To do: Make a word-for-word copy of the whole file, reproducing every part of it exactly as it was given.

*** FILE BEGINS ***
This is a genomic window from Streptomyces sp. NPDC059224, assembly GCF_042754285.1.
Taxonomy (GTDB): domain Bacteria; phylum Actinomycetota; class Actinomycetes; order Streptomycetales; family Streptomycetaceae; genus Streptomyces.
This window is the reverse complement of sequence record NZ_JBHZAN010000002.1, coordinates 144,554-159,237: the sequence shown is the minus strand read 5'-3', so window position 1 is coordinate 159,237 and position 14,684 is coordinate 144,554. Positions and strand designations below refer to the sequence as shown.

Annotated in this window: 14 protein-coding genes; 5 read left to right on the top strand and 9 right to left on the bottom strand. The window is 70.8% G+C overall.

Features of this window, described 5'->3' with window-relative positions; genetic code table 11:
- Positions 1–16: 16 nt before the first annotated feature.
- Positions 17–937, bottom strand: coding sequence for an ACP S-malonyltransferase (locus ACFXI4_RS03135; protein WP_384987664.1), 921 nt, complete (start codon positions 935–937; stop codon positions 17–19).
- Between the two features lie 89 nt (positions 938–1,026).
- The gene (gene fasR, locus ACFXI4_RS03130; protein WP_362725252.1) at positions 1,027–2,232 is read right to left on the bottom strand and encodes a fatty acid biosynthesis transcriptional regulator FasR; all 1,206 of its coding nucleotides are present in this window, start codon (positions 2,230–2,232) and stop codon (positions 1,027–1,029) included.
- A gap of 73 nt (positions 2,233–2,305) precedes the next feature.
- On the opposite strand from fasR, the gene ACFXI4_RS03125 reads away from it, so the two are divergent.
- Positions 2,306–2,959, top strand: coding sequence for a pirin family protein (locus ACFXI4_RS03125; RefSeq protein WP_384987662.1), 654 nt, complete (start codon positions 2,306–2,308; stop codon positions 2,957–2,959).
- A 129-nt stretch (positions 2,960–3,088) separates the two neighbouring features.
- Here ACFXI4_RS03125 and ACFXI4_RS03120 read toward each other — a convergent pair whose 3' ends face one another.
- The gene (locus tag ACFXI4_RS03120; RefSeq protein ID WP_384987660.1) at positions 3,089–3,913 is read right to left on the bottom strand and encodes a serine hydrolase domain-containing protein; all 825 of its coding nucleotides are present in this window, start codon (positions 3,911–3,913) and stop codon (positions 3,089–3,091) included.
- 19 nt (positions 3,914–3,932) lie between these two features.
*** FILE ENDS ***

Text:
This is a genomic window from Streptomyces sp. NPDC059224, assembly GCF_042754285.1.
Taxonomy (GTDB): domain Bacteria; phylum Actinomycetota; class Actinomycetes; order Streptomycetales; family Streptomycetaceae; genus Streptomyces.
This window is the reverse complement of sequence record NZ_JBHZAN010000002.1, coordinates 144,554-159,237: the sequence shown is the minus strand read 5'-3', so window position 1 is coordinate 159,237 and position 14,684 is coordinate 144,554. Positions and strand designations below refer to the sequence as shown.

Annotated in this window: 14 protein-coding genes; 5 read left to right on the top strand and 9 right to left on the bottom strand. The window is 70.8% G+C overall.

Features of this window, described 5'->3' with window-relative positions; genetic code table 11:
- Positions 1–16: 16 nt before the first annotated feature.
- Positions 17–937, bottom strand: coding sequence for an ACP S-malonyltransferase (locus ACFXI4_RS03135; protein WP_384987664.1), 921 nt, complete (start codon positions 935–937; stop codon positions 17–19).
- Between the two features lie 89 nt (positions 938–1,026).
- The gene (gene fasR, locus ACFXI4_RS03130; protein WP_362725252.1) at positions 1,027–2,232 is read right to left on the bottom strand and encodes a fatty acid biosynthesis transcriptional regulator FasR; all 1,206 of its coding nucleotides are present in this window, start codon (positions 2,230–2,232) and stop codon (positions 1,027–1,029) included.
- A gap of 73 nt (positions 2,233–2,305) precedes the next feature.
- On the opposite strand from fasR, the gene ACFXI4_RS03125 reads away from it, so the two are divergent.
- Positions 2,306–2,959, top strand: coding sequence for a pirin family protein (locus ACFXI4_RS03125; RefSeq protein WP_384987662.1), 654 nt, complete (start codon positions 2,306–2,308; stop codon positions 2,957–2,959).
- A 129-nt stretch (positions 2,960–3,088) separates the two neighbouring features.
- Here ACFXI4_RS03125 and ACFXI4_RS03120 read toward each other — a convergent pair whose 3' ends face one another.
- The gene (locus tag ACFXI4_RS03120; RefSeq protein ID WP_384987660.1) at positions 3,089–3,913 is read right to left on the bottom strand and encodes a serine hydrolase domain-containing protein; all 825 of its coding nucleotides are present in this window, start codon (positions 3,911–3,913) and stop codon (positions 3,089–3,091) included.
- 19 nt (positions 3,914–3,932) lie between these two features.